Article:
Building a Community: An Interview With the European Amateur League
The European Amateur League has partnered up with Scorpia Tournaments to bring out the best of both communities. Founded in April 2018 by Jack Lawrence and Samuel Preston, the European Amateur League has since participated in multiple CS:GO tournaments and maintained an active Discord server for their players and fans.
We interviewed Jack “Anders” Lawrence, the co-founder of the European Amateur League, to not only give our community insight on our newest partner, but to also provide players with more background on the up-and-coming esports organization.
What was your background and experience going into creating your esports organization? How have you been using that to help it grow?
Anders: Before founding the EAL, myself and Sam had competed in many tournaments across many games like Call of Duty, FIFA and Counter-Strike. We also had prior experience in organizing tournaments and communities ourselves. Our previous experience meant that we had some good contacts to get the organization off the ground and found a loyal admin team as well as some regular players fairly early on — most of which are still with us.
What makes the European Amateur League unique?
Anders: We always cater towards our community. All of our tournaments have given 100 per cent of the entry fees back to the players. We’re constantly looking for new ways to improve our events for our community. Our EAL Season 2 utilized a new scheduling system that allowed the community the freedom to play their matches whenever both teams were available within reason. Our EAL Faceit Hub is always improving based on consistent communication with members of the community and always providing a place for suggestions and community votes to decide on things such as the captain-picking system, whether or not there should be a minimum skill level and the map pool.
Why does your organization host tournaments for games like CS:GO and Call of Duty, in particular? What other games, if any, do you hope to host in the future?
Anders: CS:GO was a natural starting point for us, since we were the result of another CS:GO community where most of us met. CS:GO was where we had the most experience in watching and competing, as well as where we knew the most people, so it seemed like the best place to start. We recently expanded into Call of Duty with the release of Black Ops 4 after being pleasantly surprised with the competitive changes to Call of Duty such as the new health system and the new emphasis on teamwork from the new specialists and the game mode Control. After Black Ops 4 launched, the EAL administrative team grinded Black Ops 4 for about a week and a half and decided that we wanted to provide a place for the Call of Duty PC community to play. We have also discussed expanding into other games and will continue to do so, however, we have no plans for the immediate future.
What are some of the challenges the European Amateur League face? How are you overcoming them?
Anders: A challenge that we’re currently facing is to what extent we want to listen to the community. Currently, many players are calling for a minimum skill level to be added to the EAL Faceit Hub. While we like to listen to our community, we need to decide whether it’s fair to exclude certain players for simply not being good enough. Another issue that we commonly face is to what extent should we moderate our players. The hub is for the community, and the CS community is often a toxic place. As a result, one player may view certain statements and actions as toxic and another as banter. It’s hard to know where to draw the line and how to keep that line consistent, however, I like to think that we do an alright job of it.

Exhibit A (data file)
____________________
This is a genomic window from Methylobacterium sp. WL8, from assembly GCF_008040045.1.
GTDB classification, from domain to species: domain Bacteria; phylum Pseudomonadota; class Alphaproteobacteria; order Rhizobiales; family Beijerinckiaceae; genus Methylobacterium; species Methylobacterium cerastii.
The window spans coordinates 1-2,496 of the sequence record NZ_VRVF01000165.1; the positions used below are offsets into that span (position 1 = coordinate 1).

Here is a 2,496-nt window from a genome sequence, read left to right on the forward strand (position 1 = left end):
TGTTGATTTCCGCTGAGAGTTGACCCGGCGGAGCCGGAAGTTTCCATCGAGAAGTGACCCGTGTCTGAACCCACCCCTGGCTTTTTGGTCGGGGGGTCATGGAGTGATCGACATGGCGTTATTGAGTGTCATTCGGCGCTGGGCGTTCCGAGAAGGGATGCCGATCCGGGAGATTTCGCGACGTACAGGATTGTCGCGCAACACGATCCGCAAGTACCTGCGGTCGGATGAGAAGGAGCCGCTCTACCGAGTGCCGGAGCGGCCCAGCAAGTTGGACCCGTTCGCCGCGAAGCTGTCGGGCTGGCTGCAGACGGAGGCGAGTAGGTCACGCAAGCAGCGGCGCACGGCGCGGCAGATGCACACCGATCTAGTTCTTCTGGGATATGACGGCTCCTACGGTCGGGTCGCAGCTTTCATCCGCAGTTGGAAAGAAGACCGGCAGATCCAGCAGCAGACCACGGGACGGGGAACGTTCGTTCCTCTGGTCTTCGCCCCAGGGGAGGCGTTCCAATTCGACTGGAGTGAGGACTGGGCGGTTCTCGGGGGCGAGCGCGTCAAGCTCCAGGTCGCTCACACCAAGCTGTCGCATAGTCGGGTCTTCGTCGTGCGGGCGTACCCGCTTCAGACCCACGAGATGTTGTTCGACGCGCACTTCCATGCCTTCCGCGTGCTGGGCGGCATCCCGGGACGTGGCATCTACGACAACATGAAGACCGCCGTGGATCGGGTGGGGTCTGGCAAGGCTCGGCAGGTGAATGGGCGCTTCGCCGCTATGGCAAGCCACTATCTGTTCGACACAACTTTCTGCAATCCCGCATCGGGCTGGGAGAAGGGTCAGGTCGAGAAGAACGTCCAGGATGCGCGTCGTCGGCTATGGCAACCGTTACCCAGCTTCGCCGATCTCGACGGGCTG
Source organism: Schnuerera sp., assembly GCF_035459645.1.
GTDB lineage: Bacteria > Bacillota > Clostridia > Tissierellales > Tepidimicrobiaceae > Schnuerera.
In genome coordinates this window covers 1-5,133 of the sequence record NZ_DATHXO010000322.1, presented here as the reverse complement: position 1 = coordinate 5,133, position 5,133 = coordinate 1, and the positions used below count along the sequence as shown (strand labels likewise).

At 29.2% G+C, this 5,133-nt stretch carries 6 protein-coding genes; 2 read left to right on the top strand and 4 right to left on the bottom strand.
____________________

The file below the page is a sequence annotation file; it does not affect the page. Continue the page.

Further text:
How do you motivate your players to continuously stream on Twitch and participate in your tournaments?
Anders: All of our tournament matches are streamed either by casters or admins. Once the games are scheduled, we contact all of our casters and admins to see who is available to cast, observe, manage the server and regulate the teams. Our hub is sometimes streamed by members of the community and we like to do our best to promote them while doing so.
What is one of your favourite memories with the European Amateur League so far?
Anders: To be honest, it’s hard to say, because there aren’t a lot of memories that spring to mind. It’s more the small conversations that happen between staff or with players in a match that always provide good humour while we work.
Where do you see your organization in the future?
Anders: I think that EAL will continue to focus on the players within the community and provide a nice place for people to play. It would be nice to see it become a full-time operation, but that’s a secondary objective behind helping it grow and supporting the community.
Is there anything you would like to add that we haven’t covered for our readers and your fans?
Anders: I think sometimes people underestimate the amount of hard work and effort that goes into the organization and our events. Sometimes, there can be quite a backlash on staff, so I think it’s important to recognize and appreciate the hard work and dedication of the current and previous volunteer staff that we couldn’t have done it without. So just a big thanks to Ethan, Eclipse, Vex, Pablo, Gingeh, MJay, Bailey, Pat, Dario, Lui, Cam, Tommy, Chris and all of the other staff who have dedicated their time to improving the community, as well as the loyal members of the community who have always stuck with us through thick and thin — who we wouldn’t be here without.
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- 14th November 2018